Unfortunately, Wako explained, it would not be a good idea to test, measure or seal the stockpile. It would undermine the prosecution’s case since it would allow the defense to argue that the State did not have confidence in its own evidence. Wood and I dismissed this argument as lacking any credibility. When pressed about whether retention of the entire stockpile was necessary throughout the trial, Wako and Tobiko were evasive. Eventually, they admitted that the stockpile could be disposed of once the prosecution rested its case.

Comment

The bottom line is that the Kenyan authorities have been sitting on more than a ton of cocaine for more than a year, at least four consignments of cocaine have reached the U.K. from Kenya in that period, and no one in the [Government of Kenya] is able or willing to assert that the stockpile is intact and that a credible plan exists for measuring and disposing of it. It is significant that Police Commissioner Ali, under whose authority the cocaine is supposedly safeguarded, urged us prior to the Wako meeting to press the Attorney General hard for verification as soon as possible. Ali wants to wash his hands of the mess; for some reason, Wako does not.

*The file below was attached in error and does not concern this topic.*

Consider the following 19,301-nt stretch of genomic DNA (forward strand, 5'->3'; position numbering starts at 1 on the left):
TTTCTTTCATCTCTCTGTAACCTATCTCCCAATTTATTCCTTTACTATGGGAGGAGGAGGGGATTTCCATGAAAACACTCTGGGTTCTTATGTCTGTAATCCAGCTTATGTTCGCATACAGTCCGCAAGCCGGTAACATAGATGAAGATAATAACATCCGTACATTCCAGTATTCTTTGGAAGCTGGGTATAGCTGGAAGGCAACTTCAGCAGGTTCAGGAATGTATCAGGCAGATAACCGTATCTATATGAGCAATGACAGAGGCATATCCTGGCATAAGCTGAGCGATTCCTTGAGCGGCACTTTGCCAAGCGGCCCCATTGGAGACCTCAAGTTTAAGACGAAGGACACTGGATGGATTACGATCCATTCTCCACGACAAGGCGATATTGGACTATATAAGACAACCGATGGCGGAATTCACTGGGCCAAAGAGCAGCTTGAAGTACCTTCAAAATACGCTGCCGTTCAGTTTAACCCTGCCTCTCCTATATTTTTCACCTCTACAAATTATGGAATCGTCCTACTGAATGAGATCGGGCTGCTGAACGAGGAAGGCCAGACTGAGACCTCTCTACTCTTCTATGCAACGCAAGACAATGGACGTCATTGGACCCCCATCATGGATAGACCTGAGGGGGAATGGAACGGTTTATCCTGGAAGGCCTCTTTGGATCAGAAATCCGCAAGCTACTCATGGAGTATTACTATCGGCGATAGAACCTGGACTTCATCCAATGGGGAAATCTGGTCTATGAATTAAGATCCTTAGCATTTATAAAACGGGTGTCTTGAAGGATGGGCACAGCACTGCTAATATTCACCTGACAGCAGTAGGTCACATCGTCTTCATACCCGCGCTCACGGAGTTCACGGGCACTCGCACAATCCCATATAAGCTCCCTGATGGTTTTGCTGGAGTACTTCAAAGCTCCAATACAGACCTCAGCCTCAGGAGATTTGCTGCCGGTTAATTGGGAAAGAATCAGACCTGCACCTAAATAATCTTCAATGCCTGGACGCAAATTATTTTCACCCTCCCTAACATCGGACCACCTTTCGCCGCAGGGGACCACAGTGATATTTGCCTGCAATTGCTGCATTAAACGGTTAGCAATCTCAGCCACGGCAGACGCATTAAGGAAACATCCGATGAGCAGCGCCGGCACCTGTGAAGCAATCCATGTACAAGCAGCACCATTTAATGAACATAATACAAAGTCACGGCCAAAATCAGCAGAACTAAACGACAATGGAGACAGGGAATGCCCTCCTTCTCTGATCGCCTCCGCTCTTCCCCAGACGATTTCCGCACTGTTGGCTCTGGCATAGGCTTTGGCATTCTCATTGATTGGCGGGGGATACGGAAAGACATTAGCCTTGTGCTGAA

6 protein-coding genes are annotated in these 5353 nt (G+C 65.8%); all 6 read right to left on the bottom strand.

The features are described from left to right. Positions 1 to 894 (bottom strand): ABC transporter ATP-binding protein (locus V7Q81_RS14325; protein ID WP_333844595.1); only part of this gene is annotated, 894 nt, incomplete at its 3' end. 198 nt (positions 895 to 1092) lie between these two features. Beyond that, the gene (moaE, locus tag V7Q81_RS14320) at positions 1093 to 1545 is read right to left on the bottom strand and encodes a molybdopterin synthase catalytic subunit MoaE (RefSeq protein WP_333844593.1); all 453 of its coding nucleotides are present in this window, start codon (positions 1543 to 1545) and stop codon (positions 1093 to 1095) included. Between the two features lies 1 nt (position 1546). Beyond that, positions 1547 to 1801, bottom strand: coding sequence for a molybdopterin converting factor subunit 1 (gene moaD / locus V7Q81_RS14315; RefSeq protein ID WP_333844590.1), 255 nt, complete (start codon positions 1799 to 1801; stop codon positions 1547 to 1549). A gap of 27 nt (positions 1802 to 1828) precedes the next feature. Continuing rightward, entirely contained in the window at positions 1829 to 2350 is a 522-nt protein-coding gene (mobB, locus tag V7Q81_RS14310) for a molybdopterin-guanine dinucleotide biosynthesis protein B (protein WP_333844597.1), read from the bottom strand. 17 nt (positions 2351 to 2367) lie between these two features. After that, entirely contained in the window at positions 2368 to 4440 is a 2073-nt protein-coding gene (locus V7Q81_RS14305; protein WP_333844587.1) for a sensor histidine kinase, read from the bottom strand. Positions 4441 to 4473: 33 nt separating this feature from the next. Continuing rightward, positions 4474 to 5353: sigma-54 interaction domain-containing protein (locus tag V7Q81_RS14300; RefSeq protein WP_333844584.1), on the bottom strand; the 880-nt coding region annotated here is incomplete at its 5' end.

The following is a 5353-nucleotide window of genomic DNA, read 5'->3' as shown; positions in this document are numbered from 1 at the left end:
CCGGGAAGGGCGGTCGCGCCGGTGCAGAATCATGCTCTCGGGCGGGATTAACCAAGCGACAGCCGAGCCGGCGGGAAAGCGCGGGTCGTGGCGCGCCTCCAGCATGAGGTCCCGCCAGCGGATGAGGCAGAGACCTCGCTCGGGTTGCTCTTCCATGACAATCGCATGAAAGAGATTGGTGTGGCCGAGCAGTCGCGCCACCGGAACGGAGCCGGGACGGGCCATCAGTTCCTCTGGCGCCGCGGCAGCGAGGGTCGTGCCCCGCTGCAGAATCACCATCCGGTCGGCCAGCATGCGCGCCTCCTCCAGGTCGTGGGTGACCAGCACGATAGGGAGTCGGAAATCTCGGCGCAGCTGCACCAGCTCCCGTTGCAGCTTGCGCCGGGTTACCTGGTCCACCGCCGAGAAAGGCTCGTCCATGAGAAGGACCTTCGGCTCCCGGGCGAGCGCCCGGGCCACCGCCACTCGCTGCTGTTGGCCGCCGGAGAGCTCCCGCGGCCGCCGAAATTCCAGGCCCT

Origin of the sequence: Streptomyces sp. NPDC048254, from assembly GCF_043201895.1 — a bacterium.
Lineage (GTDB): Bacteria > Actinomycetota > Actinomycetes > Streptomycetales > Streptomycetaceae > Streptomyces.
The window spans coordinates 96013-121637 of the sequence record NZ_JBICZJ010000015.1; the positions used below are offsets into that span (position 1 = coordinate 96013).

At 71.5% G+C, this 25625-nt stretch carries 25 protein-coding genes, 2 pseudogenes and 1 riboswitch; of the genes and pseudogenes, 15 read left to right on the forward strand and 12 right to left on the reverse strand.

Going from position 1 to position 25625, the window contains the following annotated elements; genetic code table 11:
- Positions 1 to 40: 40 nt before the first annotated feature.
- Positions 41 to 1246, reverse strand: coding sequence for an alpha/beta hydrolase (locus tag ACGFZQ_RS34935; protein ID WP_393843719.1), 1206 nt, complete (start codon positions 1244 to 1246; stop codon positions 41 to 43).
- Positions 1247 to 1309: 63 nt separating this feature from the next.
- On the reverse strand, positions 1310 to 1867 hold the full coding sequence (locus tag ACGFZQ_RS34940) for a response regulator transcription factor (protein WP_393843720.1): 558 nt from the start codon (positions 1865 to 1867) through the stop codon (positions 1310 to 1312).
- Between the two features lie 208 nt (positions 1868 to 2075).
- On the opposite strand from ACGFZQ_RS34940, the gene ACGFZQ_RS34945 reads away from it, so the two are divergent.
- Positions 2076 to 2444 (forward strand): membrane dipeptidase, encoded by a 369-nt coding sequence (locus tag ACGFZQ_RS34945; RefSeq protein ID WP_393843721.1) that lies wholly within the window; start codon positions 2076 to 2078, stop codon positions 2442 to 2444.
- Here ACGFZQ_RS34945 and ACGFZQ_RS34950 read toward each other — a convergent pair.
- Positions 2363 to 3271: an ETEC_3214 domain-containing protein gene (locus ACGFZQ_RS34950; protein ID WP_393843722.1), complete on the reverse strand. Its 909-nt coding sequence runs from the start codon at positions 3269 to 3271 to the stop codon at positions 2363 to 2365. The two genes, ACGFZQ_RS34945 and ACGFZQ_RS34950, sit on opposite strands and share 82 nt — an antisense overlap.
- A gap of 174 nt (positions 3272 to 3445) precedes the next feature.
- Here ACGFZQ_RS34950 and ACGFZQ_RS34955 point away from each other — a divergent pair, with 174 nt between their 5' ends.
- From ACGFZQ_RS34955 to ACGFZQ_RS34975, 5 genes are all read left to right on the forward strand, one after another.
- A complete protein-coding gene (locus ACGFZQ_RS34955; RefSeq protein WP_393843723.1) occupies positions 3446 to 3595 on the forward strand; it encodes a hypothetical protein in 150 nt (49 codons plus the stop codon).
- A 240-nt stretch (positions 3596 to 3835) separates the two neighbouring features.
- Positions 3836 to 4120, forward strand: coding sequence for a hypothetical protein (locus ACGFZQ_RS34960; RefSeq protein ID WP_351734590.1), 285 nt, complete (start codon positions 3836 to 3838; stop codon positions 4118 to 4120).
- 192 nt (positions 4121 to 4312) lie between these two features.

[American Ambassador Wiliam Bellamy and British High Commissioner Adam Wood] have heard repeated complaints from respected figures in and out of the [Government of Kenya] (including Anti-Corruption Chief Justice Ringera and World Bank Director Colin Bruce) that Wako is the main obstacle to successful prosecutions of any kind in Kenya. Whether he is profiting in some way from the drug trade, protecting others who are involved in it, or is working from some other motive, we cannot tell. He may feel a degree of immunity since the constitution does not allow the President or any other authority to remove him from office.

Attorney General Wako is also notable for his involvement in the Goldenberg scandal, which some estimate to have cost Kenya more than 10% of its annual gross domestic product.

From Cable Reference ID 06NAIROBI839, 2006-02-24 , Classification CONFIDENTIAL, Origin Embassy Nairobi

2003 International Narcotics Control Strategy Report – The Netherlands

Summary